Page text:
I am reading When Everything Changed: The Amazing Journey of American Women from 1960 to the Present by New York Times columnist and author Gail Collins. While interesting and informative about the history of women during this time period, covering politics, popular culture, economics, sex, work, and family, I am disappointed that there is no discussion of – you can guess–
the emergence and rise in numbers of women who decide to have no children. No mention or discussion relating to how in 1975..
..1 in 10 women aged 40-44 did not have children, and by 1999 when it had doubled to 1 in 5.
Collins talks of women in the 1980s and says, “while there was a spurt of antichild sentiment among women who were getting tired of being asked when they were going to get down to the business of producing the next generation, for most, the expectation that sooner or later a baby would come never really changed.”
Later on the timeline in the new millennium she talks about how unlike like people in other developed countries in dealing with the stresses of the recent economic meltdown, “American were not, (italics mine) in general, responding to work stress by opting not to have children.”
But research tells us that as of 2006, about 1 out of 5 women aged 40-44 were still opting not to have children. We may be a minority, but deserve mention that took off with the advent of the pill, women becoming more educated, waiting longer to have children, to name just a few reasons. More relatively current information is out there and worthy of ponder.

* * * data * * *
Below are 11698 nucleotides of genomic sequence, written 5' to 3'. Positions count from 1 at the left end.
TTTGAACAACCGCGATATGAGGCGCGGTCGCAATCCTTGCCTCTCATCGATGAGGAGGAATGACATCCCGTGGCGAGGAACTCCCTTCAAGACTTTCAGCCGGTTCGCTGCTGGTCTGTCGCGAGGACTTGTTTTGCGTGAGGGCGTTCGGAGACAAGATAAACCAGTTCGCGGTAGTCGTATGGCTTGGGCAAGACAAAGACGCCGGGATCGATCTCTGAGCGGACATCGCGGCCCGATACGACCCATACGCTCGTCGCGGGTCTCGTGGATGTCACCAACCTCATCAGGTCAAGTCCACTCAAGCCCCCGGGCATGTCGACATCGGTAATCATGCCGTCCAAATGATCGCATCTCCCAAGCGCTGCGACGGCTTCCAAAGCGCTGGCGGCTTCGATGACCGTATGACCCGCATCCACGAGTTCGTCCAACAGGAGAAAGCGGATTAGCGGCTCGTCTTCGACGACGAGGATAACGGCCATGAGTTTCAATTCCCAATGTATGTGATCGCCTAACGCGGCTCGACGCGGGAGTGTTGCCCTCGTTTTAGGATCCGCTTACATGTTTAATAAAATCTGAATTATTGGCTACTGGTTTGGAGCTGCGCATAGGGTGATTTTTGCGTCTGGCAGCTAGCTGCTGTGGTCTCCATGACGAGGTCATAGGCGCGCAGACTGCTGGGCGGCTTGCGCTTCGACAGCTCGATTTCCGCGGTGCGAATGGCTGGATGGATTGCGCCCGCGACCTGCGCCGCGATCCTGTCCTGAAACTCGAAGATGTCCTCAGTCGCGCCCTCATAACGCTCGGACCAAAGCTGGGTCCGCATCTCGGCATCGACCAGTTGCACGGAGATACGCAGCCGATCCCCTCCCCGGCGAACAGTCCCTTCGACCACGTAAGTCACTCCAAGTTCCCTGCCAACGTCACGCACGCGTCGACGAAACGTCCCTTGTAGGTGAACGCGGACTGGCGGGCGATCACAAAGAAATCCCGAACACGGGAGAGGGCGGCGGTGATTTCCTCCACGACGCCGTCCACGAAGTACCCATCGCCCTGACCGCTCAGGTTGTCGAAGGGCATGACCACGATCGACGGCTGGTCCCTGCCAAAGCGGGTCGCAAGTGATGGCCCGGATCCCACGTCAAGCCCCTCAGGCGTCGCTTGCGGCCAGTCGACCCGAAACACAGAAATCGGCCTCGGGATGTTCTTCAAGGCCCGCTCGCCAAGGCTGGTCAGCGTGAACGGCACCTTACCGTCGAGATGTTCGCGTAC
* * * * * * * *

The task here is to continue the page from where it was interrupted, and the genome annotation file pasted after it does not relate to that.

AnaMaria Wilson’s piece, “Baby Blues,” in Harper’s Bazaar writes about how the pressure to procreate has reached what feels like a “fever pitch.” According to the U.S. Department of Health and Human Services, the number of births in 2006 increased 3 percent from 2005 — the largest single-year rise since 1989 and the largest number of births since 1961. Wilson writes, “it’s as if we’ve circled back half a century.” Stephanie Coontz, a professor, author, and the director of research and public education for the Council on Contemporary Families says that in the 50s and 60s, “There was really extraordinary social pressure. The pressures were so great, in fact, people gave in to them.” How is this impacting the number of childfree I wonder–might it point to a decline for the first time in many years?
Hopefully the 2010 census and reports will give us some answers. In any case, it’s time that birth rate trends of women who voluntarily have no births at all are included in books that chronicle women’s history.
Have you seen or read women’s history books that include this kind of discussion? If so, share them with us!